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Translation Errors: The misalignment of a top-down sustainability strategy and bottom-up target setting for procurement

09/08/2021 By

Spend Matters welcomes this guest post from Katharina Erfort, Senior Project Manager at INVERTO UK.

The UN’s Intergovernmental Panel on Climate Change (IPCC) recently published a new report seen as a “code red for humanity.” The report estimates that the world is close to crossing the threshold of 1.5°C warming and that actions to prevent exceeding this threshold are urgently needed.

In light of this, sustainability continues to be on the top of businesses’ agenda and many organizations have committed to net-zero targets. For example, Sainsbury’s has set a net-zero target for its Scope 1 and 2 emissions by 2040. Further, the supermarket chain is committed to reduce its Scope 3 emissions by 30% by 2030.

Read Spend Matters’ series on ESG technology and the issues shaping companies’ sustainability strategies.

While Scope 1 (direct greenhouse gas emissions such as company facilities) and Scope 2 (indirect greenhouse gas emissions such as electricity) can be influenced directly by the company itself as part of how it operates, Scope 3 (indirect greenhouse gas emissions in the value chain such as purchased goods & services) are influenced by procurement in selecting suppliers who apply sustainable practices. This is a great example demonstrating procurement’s impact on achieving sustainability targets.

With many organizations outsourcing processes and procuring goods with a spend of 50% or more of their revenue, they have a large exposure to Scope 3 emissions. As a result, it is key for procurement to be at the forefront of sustainability.

The solution lies in a sustainable procurement operating model

To enable procurement to take up its role in sustainability, the procurement operating model and KPI set must be reworked. Where traditionally procurement departments were focused on cost while meeting quality requirements, a new criterion measuring procurement’s impact on ESG targets must be introduced. Procurement leadership must be made accountable to achieve sustainability targets. Without this fundamental change, procurement cannot transform to tackle this new challenge.

Further changes in how procurement operates are needed:

  • People’s mindsets — Procurement teams must be empowered and up-skilled to be able to address sustainability issues. Reputable team members should be selected and invited to act as change agents. Their role will be to drive sustainability forward in the work with suppliers and internal business stakeholders.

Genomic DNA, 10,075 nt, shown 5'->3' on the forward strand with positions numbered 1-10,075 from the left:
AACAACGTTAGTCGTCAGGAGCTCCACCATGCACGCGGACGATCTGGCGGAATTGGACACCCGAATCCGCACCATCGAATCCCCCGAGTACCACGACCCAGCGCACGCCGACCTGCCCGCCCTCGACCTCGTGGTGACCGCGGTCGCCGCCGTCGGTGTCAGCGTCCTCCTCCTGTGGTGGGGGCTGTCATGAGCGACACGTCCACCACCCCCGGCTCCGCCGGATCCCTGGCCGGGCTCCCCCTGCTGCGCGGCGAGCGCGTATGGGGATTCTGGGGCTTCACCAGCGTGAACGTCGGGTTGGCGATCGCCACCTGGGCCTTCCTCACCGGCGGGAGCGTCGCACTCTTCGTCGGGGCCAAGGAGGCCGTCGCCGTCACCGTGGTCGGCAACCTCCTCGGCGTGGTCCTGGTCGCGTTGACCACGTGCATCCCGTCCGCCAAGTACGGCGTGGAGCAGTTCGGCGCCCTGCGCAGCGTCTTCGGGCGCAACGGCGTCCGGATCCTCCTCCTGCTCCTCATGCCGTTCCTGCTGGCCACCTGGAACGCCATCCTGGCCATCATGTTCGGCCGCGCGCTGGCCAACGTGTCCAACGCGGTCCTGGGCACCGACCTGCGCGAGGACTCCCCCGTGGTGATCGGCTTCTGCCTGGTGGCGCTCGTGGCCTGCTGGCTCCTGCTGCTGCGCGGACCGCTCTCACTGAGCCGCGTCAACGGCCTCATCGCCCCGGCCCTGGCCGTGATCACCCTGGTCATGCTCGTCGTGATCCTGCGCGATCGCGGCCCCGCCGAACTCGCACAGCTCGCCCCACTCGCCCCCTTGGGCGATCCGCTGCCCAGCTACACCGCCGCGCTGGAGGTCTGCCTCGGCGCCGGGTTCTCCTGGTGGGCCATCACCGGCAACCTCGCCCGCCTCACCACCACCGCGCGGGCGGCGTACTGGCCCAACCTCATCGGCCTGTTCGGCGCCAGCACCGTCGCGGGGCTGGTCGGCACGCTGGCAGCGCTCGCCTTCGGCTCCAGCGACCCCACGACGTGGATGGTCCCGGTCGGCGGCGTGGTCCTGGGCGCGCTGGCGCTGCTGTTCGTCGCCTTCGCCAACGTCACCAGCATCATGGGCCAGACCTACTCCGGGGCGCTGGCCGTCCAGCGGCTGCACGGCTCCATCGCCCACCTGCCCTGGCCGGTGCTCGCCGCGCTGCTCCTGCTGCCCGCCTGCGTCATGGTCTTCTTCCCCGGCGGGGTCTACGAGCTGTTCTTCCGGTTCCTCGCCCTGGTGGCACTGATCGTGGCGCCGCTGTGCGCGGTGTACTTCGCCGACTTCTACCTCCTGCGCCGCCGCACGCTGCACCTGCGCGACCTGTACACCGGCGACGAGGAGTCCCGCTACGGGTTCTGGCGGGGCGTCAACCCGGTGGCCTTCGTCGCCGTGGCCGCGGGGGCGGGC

• Digital tools — Procurement leaders must make investments in adequate digital tools to enable both cost and sustainability visibility across the supply chain. Creating visibility is a big challenge procurement departments are facing as many are lacking appropriate data from suppliers. External databases can help estimate sustainability metrics while company-specific solutions are being built.
  • Process update — Procurement processes need to be adapted to put sustainability at the heart of procurement, and respective tools & templates need to be updated.

The following showcases how sustainability must be integrated into sourcing and supplier management.

  • Sustainable sourcing A sustainable procurement department should not focus on sustainable sourcing as such, but sustainability should be an integral part of the entire sourcing process. Each element of the conventional sourcing process needs to be enhanced with sustainability-relevant activities. For example, sustainability targets should be defined within the category strategies. Suppliers must be assessed according to sustainability questions in the tender process. Sustainability KPIs need to be anchored in the contract and sustainability performance reviewed in regular audits.
  • Sustainable supplier management The first step to successful supplier management is supply chain transparency. This is where digital tools and external databases with relevant ESG criteria are needed. Additionally, technological tools are useful to improve collaboration with suppliers and focus efforts on the right areas.

Procurement must work with strategic suppliers to develop quantified, science-based sustainability targets and support them in achieving them. One way of doing so could be to put in place Supplier Forums where suppliers can share best practices and jointly identify further measures to push the sustainability agenda. Regular site audits are needed to monitor the progress of implementing sustainability initiatives. Where suppliers are found unable or unwilling to achieve sustainability goals, procurement must have the authority to cease supplier relationships.

Procurement leaders must get involved now to set the course on sustainability

Procurement will play a critical role in achieving sustainability goals for the entire organization due to the importance of addressing Scope 3 emissions in the supply chain. In order to enable procurement to truly address sustainability, changes to the operating model are needed.

As a first step, procurement must be given the mandate to address sustainability from the top to avoid challenges at an operational level.

Sustainability has to become a key part of procurement’s operating model, and it should be made mandatory to transfer that into the sourcing and supplier management processes.

How does your company find the right procurement technology and vendor? Spend Matters’ new 5-step “Procurement Technology Buyer’s Guide” can help — with how-to documents, checklist templates and other tips.

ESG (Environmental, Social and Governance)